Redwood grove in Del Norte County. One redwood tree in Del Norte put on 2,811 pounds in 2014. | Photo by Deija Zavala

Redwoods Growing at Remarkable Rates

Some coastal redwoods are growing faster than expected and scientists aren't completely certain why.

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Some coastal redwoods are growing faster than expected and scientists aren’t certain why

Many redwoods in Northern California are growing at unexpected—even record-breaking—rates. While redwoods only remain in a tiny portion of the world, they appear to be in good health.

“People talk about saving the redwoods,” Humboldt State University Professor of Forest Ecology Steve Sillett said. “The redwoods, as long as we don’t cut them down, are doing just fine. The question is, can they help save us?”

The answer is complicated.

“The Redwoods and Climate Change Initiative found that one Del Norte County redwood put on 2,811 pounds in 2014, a record-breaking annual growth.”

Many coastal redwoods are growing faster today than they have in the last thousand years, according to a 2019 report from the ongoing Redwoods and Climate Change Initiative.

The RCCI, a research partnership studying redwood health since 2013, found surprising growth in redwoods located away from dry forest fringes or recent fires.

By estimating tree weight based on the tree’s measured width, height and volume, the RCCI found one Del Norte County redwood put on 2,811 pounds in 2014, a record-breaking annual growth.

The cause of the increased growth is uncertain. Sillett, who sat in his lab beside tree rings which he used to measure age and growth, said climate change may or may not play a role in the increased growth. Sillett said the Clean Air Act of 1970 may have cleaned the air enough to allow more sunlight on the trees.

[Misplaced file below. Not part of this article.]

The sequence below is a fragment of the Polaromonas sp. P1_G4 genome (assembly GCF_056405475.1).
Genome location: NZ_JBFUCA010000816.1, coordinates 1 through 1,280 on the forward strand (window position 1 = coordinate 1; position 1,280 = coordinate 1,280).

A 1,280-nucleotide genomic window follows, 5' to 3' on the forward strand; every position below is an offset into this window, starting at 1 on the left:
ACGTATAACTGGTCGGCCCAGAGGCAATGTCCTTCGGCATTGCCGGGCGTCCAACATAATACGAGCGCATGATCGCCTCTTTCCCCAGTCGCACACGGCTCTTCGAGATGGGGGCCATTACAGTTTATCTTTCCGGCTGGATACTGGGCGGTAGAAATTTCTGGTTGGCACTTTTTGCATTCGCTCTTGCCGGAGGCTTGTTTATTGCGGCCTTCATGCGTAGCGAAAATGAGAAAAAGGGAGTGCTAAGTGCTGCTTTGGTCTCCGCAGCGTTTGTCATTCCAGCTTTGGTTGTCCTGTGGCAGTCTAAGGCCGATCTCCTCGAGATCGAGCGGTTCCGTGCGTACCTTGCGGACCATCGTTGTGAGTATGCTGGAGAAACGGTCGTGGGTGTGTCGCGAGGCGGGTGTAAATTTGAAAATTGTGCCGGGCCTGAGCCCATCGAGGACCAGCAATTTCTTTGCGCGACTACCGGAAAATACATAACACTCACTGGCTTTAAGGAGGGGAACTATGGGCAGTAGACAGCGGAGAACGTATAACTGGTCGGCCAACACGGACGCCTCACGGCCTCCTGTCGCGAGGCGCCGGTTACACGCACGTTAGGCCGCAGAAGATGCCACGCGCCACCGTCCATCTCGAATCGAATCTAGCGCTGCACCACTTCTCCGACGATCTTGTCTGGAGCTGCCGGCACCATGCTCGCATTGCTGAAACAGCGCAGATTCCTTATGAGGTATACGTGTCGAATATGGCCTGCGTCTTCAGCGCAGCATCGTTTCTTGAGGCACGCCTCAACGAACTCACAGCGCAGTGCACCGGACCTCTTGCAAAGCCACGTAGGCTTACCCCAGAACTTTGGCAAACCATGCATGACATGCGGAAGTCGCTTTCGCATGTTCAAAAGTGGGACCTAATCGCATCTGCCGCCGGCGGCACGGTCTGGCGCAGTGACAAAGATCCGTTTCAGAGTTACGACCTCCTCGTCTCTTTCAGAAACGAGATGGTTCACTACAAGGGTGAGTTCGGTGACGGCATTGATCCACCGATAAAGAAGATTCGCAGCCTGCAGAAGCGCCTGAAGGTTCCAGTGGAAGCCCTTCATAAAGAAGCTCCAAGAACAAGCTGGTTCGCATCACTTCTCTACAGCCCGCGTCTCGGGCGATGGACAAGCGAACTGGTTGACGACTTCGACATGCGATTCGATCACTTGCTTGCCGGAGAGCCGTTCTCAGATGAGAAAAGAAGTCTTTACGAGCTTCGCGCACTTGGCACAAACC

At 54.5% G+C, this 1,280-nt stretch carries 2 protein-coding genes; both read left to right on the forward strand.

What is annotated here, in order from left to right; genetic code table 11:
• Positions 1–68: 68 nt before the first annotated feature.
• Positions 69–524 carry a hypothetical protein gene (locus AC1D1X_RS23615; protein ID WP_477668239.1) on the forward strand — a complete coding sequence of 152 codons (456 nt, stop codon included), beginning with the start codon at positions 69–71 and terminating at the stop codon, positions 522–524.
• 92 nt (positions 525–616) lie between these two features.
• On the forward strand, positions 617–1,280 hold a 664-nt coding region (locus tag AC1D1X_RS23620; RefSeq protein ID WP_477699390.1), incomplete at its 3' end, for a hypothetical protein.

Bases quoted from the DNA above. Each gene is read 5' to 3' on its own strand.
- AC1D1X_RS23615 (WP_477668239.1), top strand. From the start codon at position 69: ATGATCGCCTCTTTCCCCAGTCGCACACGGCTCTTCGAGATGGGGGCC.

“What happened is, the air cleared,” Sillett said. “And with clear air, you get more light, and so it could very well be that this increase in growth rate that we see very strikingly in some of these trees, starting in the late 60s and early 70s to present, is just because of increasing air quality.”

Beyond climate and air quality, Sillett said multiple factors likely contribute to increased growth. Sillett also said the growth won’t necessarily last.

“I think that there’s very much a limit to what redwoods or any vegetation can achieve,” Sillett said.

A redwood tree ring in HSU Professor Stephen Sillett’s lab Aug. 28. | Photo by James Wilde

A sudden spread of redwood forest also seems unlikely, Lucy Kerhoulas, an assistant professor of forest physiology, said. Kerhoulas said redwoods already have to work hard to reproduce via seed. Climate change might make reproduction even more difficult.

“Successful seedling germination and establishment might be really challenging under a warming and drying climate,” Kerhoulas said.

In other words, redwoods are doing well, but they’re not about to reclaim their lost forests.

Sillett emphasized that many living redwoods are maintaining their normal growth despite less successful reproduction.

“It’s not the case that they’re responding uniformly,” Sillett said. “But what we do see is that in the prime parts of their range, which is, say, north of San Francisco and relatively close to the coast, the rates of wood production are higher than they were in the not-too-distant past.”

Redwoods store large amounts of carbon, especially in their prime ranges, but Sillett said that won’t offset the carbon dioxide produced by humans.

“There’s not enough land in the world to plant with redwood forest,” Sillett said, “that would allow them to save us from what we’re doing to the atmosphere’s chemistry.”

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